Plenty of NFL prospects in Alabama-Ohio State CFP title game
No. 1 Alabama and No. 3 Ohio State head into the national title game Monday night with a slew of future NFL players. The matchups will not only determine who wins a championship but could also influence where some of their stars are drafted.
Former LSU linebacker Patrick Queen is a good example of how a huge performance in a national championship game can help a player boost his NFL draft stock.
Queen was a rising prospect throughout last season and capped it by being the defensive MVP of the College Football Playoff championship victory against Clemson. About three and half months later, Queen was selected in the first round by the Baltimore Ravens at No. 28 overall.
No. 1 Alabama and No. 3 Ohio State head into the national title game Monday night with a slew of future NFL players. The matchups will not only determine who wins a championship, but could also influence where some of their stars are drafted.
“You do want to look into a player’s ability to play in the clutch and in the big moments because obviously when you’re putting together a football team, an NFL roster, your goal is to be playing in the playoffs,” said Jim Nagy, Senior Bowl executive director and a former NFL scout. “So you want to look at the consequential games. The games that really matter.”
Alabama center Landon Dickerson, who is out with a knee injury, and guard Deonte Brown have already accepted invitations to the Senior Bowl on Jan. 30, Nagy said. Heisman Trophy-winning receiver DeVonta Smith, star running back Najee Harris and tackle Alex Leatherwood have also been invited.
For Ohio State, center Josh Myers, running back Trey Sermon, linebackers Tuf Borland and Barron Browning, and defensive end Jonathon Cooper plan to take part in the Senior Bowl, Nagy said. Invitations have also been extended to defensive tackle Haskell Garrett and linebacker Pete Werner.
There are perhaps 20 players who could potentially be drafted in April after playing for the Crimson Tide and Buckeyes.
Ohio State’s Justin Fields was amazing against Clemson, throwing six touchdown passes and showing off accuracy and arm strength all over the field. He also displayed poise and toughness, playing most of the game after taking a nasty hit to his side.
That came after an inconsistent and truncated season that has called into question Fields’ status as the best available QB behind Trevor Lawrence.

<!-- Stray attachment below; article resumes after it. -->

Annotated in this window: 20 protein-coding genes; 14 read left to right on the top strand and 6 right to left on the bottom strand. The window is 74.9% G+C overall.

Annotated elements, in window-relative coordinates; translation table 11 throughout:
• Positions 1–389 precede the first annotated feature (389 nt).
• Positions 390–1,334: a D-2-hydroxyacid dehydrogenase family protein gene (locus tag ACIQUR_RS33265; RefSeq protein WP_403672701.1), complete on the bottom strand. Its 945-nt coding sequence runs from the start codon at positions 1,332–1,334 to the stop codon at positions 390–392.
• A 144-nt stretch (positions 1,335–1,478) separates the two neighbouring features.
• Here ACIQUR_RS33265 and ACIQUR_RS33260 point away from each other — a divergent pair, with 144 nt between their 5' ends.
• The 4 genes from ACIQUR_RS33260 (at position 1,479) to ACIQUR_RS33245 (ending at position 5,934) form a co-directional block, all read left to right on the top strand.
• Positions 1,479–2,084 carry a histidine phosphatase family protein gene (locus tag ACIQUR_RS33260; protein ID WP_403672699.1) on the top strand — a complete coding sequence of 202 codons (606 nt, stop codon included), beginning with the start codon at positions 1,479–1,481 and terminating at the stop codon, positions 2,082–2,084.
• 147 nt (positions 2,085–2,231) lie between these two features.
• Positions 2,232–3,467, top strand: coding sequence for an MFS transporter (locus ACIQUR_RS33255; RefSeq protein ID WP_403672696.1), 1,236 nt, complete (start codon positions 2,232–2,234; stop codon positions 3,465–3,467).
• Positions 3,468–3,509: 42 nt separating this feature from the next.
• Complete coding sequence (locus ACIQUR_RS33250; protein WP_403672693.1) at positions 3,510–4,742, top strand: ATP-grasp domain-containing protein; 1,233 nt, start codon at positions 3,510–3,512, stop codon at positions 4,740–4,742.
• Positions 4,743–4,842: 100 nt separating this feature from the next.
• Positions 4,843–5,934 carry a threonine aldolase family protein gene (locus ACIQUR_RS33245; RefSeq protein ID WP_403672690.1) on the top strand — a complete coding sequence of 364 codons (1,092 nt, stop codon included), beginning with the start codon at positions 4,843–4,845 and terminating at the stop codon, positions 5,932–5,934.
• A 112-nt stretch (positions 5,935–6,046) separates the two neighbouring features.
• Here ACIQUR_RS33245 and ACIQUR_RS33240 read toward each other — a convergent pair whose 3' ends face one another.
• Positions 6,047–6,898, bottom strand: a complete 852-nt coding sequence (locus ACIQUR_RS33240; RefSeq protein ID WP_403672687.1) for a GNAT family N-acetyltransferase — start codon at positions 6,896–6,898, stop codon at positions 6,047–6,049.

“There’s a lot of buzz around the league about (BYU’s) Zach Wilson being the No. 2 pick in the draft behind Lawrence,” said Dane Brugler, a draft analyst for The Athletic. “Fields, with what he did, it changed that a little bit. He’s making teams kind of go back and reconsider.”
The Alabama defense has had some bumpy moments, but it is still the most talented group Ohio State has faced, starting with SEC defensive player of the year Patrick Surtain III. The junior will probably be the first cornerback drafted if he declares.
Plus, Fields will be tested by Alabama schematically.
“Give (Tide coach) Nick Saban 10 days to figure you out and to find your weaknesses, that’s terrifying,” said Matt Miller of NFL Draft Scout.
Alabama quarterback Mac Jones is among the second tier of quarterbacks in the upcoming draft that includes Florida’s Kyle Trask and maybe SMU’s Shane Buechele.
Jones has been superb, but he doesn’t have athletic traits comparable to Fields and Lawrence. Jones is surrounded by top-end talent, and offensive coordinator Steve Sarkisian has done a good job of scheming receivers open and creating mismatches.
“He’s a very, very difficult evaluation because how do you separate him from just an elite situation,” Brugler said of Jones.
Especially on the heels of former Alabama star Tua Tagovailoa’s rookie NFL season, which was solid but far from spectacular.
Ohio State cornerback Shaun Wade made the All-America team, but that was a generous evaluation based on reputation and last year’s play when he was a nickelback and slot corner.
His move to the outside this season has been spotty at best and indicative of Ohio State’s cornerback play in general. Now, he gets to face Smith, a sure first-rounder, and the gemstone of Alabama’s prolific passing game.
“If I’m Alabama and Steve Sarkisian, I’m getting DeVonta Smith on (Wade’s) side of the field as much as humanly possible because no one has been able to stop him,” Miller said.
Brugler said Wade’s future might still lie at safety.
“At the same time, if he goes out there and performs at a high level against Smith, then all of a sudden that’s a different conversation,” Brugler said. “But based on what we’ve seen from Shaun Wade this year, it just doesn’t seem like a realistic possibility.”
IN THE TRENCHES
Alabama defensive tackle Christian Barmore is a third-team All-American and a third-year sophomore, so he is no sure thing to enter the draft.
The 310-pounder has not played at a consistently high level that would make him a lock first-rounder. Still, Brugler said the defensive line class is thin at the top of this draft and Barmore has a chance to be best of the bunch.
Barmore will face a good test in Ohio State’s interior line. All-America guard Wyatt Davis and Meyers are likely Day 2 draft picks with bottom of the first-round potential.
Ohio State running back Trey Sermon has gone on a remarkable late-season tear with 636 yards rushing in his last three games. He should expect to see a lot of linebackers Dylan Moses and Christian Harris, the top two tacklers for the Crimson Tide.
Nagy said Sermon looked like a potential starting NFL running back before injuring his knee last season while at Oklahoma.
“He’s gotten his opportunity these past few weeks there for Ohio State and he’s taken full advantage of those, but to do it against a Nick Saban defense in a national championship game would just be that next level for him,” Nagy said.